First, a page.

In late 2018, my fascination with family history research led me to discover a relative that had served in World War II. I eventually learned that this 2nd Cousin, Bill, was a Prisoner of War of the Japanese. As is the case with anyone with the Lowcock surname that has served in the military, I added him to the Lowcock War Memorial page.
Bill’s Prisoner of War experience struck a nerve, so I started researching for more information. This led me to this POWs of Japan website. There was no record of Bill, but on a whim, I contacted the site owner, Lt. Colonel Peter Winstanley (retired) and asked if he had any unpublished material on Bill.
I didn’t expect a reply, but amazingly not only did Lt. Colonel Winstanley have a record, but he also had Bill’s written recollections of his World War II experience. Which Lt Colonel Winstanley generously sent my way.
Over the next year or so, I went through and structured the memoir so it would make sense for others. This included a lot of research, linking key parts of the story to dates, verifying the names and ranks of people mentioned, location names, and ensuring that vernacular of the time included a translation so modern generations would fully understand Bill’s experience. This included trawling through Australian War Memorial Archives for photos that would better illustrate the story.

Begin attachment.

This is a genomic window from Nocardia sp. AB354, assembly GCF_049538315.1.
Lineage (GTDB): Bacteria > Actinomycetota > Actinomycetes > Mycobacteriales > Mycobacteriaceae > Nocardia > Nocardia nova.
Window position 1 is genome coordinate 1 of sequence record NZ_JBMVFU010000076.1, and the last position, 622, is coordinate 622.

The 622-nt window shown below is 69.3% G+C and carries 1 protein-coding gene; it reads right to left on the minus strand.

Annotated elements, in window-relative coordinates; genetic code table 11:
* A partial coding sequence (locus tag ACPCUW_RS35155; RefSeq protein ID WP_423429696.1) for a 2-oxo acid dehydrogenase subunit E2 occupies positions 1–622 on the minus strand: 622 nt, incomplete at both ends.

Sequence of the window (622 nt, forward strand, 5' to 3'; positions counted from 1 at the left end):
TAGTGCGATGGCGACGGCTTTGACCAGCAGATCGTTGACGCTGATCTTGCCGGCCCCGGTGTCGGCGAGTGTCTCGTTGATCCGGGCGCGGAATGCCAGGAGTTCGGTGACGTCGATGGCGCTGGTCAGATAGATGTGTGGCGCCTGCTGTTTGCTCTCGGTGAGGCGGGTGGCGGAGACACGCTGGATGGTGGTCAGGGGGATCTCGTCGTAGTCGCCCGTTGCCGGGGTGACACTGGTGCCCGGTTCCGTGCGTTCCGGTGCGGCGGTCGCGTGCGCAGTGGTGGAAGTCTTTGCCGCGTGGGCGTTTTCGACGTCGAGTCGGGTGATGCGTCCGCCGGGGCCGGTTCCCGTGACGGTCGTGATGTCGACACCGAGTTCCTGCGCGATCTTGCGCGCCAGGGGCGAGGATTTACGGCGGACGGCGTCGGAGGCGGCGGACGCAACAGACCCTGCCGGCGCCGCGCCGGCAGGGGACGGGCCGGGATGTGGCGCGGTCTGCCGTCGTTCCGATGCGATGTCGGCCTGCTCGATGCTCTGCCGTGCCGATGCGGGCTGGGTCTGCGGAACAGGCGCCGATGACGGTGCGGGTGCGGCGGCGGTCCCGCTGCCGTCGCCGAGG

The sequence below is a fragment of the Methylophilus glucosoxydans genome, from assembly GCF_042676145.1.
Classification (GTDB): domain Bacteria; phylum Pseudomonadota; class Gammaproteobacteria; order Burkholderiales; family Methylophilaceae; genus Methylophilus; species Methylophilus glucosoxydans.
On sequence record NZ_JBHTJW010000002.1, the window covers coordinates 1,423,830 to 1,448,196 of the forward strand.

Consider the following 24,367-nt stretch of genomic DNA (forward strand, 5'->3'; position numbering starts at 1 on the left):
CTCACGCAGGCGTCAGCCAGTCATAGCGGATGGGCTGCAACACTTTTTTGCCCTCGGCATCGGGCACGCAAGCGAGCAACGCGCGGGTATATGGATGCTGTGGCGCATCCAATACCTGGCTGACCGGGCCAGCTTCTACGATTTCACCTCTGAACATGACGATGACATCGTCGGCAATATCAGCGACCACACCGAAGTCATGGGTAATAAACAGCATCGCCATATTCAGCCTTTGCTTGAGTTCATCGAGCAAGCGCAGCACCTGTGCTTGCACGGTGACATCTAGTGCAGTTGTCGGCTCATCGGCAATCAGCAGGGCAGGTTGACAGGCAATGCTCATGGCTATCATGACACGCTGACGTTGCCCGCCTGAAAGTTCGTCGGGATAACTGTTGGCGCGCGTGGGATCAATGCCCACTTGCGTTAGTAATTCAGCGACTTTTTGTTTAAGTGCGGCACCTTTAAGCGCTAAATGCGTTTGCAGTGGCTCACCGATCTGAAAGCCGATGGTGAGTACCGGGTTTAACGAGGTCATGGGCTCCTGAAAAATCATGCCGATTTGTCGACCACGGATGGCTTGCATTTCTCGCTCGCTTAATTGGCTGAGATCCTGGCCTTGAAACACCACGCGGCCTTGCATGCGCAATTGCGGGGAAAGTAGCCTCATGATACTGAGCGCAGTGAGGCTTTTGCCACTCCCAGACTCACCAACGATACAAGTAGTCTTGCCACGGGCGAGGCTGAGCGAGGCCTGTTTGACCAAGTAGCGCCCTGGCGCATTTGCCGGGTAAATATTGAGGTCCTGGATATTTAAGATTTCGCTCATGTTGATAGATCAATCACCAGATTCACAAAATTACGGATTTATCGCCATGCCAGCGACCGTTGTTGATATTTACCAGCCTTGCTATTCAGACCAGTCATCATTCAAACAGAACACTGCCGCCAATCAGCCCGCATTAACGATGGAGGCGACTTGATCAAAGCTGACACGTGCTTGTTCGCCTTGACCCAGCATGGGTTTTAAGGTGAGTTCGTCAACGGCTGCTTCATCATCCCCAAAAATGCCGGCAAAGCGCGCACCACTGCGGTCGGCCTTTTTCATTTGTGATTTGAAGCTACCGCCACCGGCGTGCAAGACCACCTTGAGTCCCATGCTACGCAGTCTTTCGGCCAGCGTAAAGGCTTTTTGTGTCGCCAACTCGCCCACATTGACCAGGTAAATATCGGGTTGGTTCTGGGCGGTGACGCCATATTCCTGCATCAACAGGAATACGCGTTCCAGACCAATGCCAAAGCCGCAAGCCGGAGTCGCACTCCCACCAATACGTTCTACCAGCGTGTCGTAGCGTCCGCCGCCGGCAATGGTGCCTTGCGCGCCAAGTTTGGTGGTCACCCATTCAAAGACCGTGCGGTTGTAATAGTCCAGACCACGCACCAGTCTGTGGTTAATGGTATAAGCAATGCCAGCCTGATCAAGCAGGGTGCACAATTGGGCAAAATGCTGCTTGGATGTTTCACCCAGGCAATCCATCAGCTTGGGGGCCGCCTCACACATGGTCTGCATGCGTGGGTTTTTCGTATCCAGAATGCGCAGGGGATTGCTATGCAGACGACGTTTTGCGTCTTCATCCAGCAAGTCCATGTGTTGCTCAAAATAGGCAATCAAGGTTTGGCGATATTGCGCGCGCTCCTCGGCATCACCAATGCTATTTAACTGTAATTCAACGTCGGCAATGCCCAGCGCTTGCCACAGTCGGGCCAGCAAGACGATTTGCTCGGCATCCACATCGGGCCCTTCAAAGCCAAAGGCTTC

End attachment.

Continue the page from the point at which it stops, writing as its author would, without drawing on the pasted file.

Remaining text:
All of this was done not to profit from Bill’s experience. In fact, far from it. Instead, I feel that there is a moral duty to see Bill’s story preserved. It represents an important moment in Australian and world history. Honestly, so much of the experience for me, in researching and compiling the book, educated me about the war in Singapore.
I hope my efforts go part of the way of remembering Bill’s legacy. I also hope it inspires others to do the same with any war journals or memoirs in their possession. If you’re interested in reading Bill Lowcock’s story, it’s now available on Amazon. If you’re in Australia, please contact me for purchase options.